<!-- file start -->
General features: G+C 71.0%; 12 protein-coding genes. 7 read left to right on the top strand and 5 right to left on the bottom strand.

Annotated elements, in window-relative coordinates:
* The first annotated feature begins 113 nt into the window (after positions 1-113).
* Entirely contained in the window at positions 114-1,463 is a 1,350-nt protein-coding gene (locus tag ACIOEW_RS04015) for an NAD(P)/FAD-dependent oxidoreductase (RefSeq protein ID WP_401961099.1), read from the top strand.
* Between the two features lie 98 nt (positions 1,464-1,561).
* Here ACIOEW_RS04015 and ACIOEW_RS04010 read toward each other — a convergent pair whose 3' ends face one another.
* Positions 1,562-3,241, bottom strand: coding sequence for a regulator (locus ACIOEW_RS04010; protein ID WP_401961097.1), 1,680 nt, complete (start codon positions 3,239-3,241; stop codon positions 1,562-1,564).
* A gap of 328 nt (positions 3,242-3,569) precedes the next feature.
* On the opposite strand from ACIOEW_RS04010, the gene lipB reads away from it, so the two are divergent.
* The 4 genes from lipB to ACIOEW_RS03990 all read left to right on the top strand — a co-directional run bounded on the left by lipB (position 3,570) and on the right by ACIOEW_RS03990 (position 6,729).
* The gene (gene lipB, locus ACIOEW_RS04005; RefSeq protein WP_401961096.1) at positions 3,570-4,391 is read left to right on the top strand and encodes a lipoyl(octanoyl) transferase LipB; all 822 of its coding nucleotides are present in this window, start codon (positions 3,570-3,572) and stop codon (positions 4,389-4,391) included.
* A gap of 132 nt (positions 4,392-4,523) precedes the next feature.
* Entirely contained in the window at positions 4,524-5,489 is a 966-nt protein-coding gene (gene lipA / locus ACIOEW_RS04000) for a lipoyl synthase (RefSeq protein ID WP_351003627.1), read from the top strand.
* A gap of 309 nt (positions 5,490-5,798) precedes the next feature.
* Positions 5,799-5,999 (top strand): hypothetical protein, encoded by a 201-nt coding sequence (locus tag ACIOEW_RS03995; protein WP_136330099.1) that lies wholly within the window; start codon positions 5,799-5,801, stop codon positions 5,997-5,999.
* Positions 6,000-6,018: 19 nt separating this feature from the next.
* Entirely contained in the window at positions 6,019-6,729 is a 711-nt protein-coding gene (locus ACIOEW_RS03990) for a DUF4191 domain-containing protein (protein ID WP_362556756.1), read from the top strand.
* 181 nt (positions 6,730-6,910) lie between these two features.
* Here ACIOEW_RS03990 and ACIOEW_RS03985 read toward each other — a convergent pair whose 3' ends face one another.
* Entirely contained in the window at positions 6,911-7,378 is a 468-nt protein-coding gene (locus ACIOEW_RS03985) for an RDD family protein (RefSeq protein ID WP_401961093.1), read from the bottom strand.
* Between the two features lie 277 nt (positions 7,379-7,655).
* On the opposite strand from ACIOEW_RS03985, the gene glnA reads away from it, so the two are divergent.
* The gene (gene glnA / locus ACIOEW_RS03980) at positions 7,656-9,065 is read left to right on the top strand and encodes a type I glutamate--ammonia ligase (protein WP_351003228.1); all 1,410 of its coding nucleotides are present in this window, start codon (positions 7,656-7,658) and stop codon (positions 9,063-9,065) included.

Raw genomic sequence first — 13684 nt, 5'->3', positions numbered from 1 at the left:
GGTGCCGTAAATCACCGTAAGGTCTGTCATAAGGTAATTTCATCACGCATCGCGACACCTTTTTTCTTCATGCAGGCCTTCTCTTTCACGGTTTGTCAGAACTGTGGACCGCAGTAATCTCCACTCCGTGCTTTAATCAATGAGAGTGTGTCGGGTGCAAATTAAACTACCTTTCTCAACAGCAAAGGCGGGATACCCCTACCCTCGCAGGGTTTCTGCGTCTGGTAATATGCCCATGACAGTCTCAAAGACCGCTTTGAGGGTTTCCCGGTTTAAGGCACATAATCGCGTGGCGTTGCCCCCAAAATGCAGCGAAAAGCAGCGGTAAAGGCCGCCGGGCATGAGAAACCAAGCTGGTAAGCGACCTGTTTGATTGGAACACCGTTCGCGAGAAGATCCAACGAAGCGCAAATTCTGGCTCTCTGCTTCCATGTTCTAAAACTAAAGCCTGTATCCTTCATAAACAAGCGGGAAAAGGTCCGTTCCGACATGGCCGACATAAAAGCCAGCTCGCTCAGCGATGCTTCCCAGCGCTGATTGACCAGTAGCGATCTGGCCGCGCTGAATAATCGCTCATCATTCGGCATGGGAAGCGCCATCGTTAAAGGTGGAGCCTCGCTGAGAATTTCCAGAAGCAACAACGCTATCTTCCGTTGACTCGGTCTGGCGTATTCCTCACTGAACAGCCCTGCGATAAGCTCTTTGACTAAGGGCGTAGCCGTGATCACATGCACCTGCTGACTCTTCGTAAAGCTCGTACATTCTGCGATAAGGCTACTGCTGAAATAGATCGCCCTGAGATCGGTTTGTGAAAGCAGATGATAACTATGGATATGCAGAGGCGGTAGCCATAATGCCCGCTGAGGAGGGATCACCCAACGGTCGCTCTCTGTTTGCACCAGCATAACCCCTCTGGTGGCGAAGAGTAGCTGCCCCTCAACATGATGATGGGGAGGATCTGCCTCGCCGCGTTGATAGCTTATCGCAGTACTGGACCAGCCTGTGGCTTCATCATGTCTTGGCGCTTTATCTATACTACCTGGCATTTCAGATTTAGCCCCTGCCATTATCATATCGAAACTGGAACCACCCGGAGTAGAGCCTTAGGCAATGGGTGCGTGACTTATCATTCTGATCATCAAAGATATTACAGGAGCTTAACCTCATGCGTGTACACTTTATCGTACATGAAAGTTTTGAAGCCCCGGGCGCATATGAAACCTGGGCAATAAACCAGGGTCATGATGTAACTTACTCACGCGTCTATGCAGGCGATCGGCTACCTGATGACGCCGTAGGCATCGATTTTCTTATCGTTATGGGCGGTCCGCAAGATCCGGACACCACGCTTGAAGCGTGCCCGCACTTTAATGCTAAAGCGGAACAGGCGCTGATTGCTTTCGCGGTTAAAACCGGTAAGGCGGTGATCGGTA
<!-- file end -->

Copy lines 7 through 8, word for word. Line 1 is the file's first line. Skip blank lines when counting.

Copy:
* Positions 1,562-3,241, bottom strand: coding sequence for a regulator (locus ACIOEW_RS04010; protein ID WP_401961097.1), 1,680 nt, complete (start codon positions 3,239-3,241; stop codon positions 1,562-1,564).
* A gap of 328 nt (positions 3,242-3,569) precedes the next feature.